Dawn of the shed – part 4

Firstly Hello Jade. Jade is one of my clients who follows this blog via email and has been enjoying the DOTS (Dawn Of The Shed) posts very much.

Secondly I had my afternoon free so guess what? That’s right, more work on my beloved shed hehe.

I think I might be a tad obsessed with this 1:1 project.

Today I got the window ($10 window haha) in.

I’m not sure why but it felt kind of momentous to get it in. The section of wall below is a little warped so that was a bit of a struggle but, again, the aesthetic I’m going for (because I kind of have to) is rustic hehe.

The wood panels directly to the left of the window are more fence panels that I picked up last week.

We are in lockdown here again so salvaging and scavenging materials might be a slower process or even come to a complete halt. I am still working but there’s a lot of rain so I could be home anyway.

Don’t stress about those gaps in the slats. My plan is to use some black plastic (supplied by another mate of mine) and then insulation batts.

I worked until the natural light ran out and I’m quite pleased with what I achieved this arvo.

The only power tool I’m using is my trust DeWalt cordless drill. I do have a circular saw but I prefer the hand saw to be honest.

Next is more frame building and cladding for the walls.

Cheers

IRO

23 thoughts on “Dawn of the shed – part 4”

    1. Haha a bit of elbow grease is good for you love. I dunno I just get a better and more accurate cut with a handsaw. Plus there’s something to be said about using your own muscles and movements to create something. Yeah… crazy haha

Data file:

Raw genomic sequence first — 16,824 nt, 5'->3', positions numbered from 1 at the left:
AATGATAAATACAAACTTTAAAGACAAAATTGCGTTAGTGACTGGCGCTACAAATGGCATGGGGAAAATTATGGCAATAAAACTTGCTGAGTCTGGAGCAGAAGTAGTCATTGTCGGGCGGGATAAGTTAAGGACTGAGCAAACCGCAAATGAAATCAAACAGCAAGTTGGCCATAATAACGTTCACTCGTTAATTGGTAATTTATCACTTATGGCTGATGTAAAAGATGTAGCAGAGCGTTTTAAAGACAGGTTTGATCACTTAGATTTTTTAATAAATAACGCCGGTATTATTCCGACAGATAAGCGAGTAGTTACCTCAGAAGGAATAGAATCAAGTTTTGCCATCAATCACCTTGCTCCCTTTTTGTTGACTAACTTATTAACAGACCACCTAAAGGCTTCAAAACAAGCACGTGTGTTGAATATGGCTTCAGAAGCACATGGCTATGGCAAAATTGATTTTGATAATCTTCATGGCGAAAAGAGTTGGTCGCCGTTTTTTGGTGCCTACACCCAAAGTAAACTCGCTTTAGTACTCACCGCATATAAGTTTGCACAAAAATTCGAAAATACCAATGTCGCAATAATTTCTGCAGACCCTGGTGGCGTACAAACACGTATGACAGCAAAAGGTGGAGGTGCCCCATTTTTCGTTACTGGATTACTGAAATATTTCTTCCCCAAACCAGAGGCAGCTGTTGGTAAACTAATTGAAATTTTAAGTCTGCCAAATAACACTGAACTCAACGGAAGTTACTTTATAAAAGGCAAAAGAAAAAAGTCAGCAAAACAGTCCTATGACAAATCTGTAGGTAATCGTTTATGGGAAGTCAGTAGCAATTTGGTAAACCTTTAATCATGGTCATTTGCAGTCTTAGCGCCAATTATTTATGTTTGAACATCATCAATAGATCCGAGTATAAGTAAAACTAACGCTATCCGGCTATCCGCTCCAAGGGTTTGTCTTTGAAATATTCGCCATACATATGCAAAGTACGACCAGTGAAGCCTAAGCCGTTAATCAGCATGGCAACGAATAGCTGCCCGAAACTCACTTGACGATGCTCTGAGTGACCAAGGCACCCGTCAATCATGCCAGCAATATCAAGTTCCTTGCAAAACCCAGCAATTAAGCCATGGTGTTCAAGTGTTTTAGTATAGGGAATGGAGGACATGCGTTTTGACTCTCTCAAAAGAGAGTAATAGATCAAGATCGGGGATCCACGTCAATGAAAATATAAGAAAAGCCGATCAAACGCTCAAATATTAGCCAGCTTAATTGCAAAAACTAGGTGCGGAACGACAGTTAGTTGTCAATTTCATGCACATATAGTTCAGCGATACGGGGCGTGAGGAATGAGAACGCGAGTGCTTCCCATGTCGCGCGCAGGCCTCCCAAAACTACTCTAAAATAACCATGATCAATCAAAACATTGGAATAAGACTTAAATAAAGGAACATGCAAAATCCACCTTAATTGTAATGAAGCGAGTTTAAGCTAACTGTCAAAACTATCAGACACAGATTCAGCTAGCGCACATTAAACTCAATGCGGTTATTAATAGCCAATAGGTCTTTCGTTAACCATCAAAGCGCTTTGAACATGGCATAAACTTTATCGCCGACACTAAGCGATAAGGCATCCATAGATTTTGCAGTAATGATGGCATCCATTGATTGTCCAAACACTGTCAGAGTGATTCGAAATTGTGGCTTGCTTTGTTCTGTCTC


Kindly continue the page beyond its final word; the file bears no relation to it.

Liked by 3 people

  1. Great progress Luke, that view is stunning, and will provide some good natural light in your shed. Good call on the plastic liner inside to make it waterproof.

    Liked by 3 people

  2. If you come across any plastic roofing sheets (The cellular polycarbonate stuff), I’ve found that they make excellent gap fillers at ground level. You can dig them into the ground and not worry about them rotting or being burrowed into by insects. Spiders nest in the ends, which helps keep flies at bay, and the cells will presumably be too small for any huge eat-your-face-off southern hemisphere spiders. do you have those in New Zealand, or is it just Australia?

    Regards, Chris.

    Liked by 3 people

  3. There’s something about using a handsaw for this kind of work isn’t there? It feels more “natural” somehow. Power tools are fine in their place but when it comes to sawing something up give me a bit of elbow grease any day.

    My parents have a car-port a lot like yours, I drove past it the other day and found myself wondering about where I could get my hands of a lot of free planks… If they wake up one morning and find they’ve got a shed instead I’ll tell them to blame you!

    Liked by 3 people

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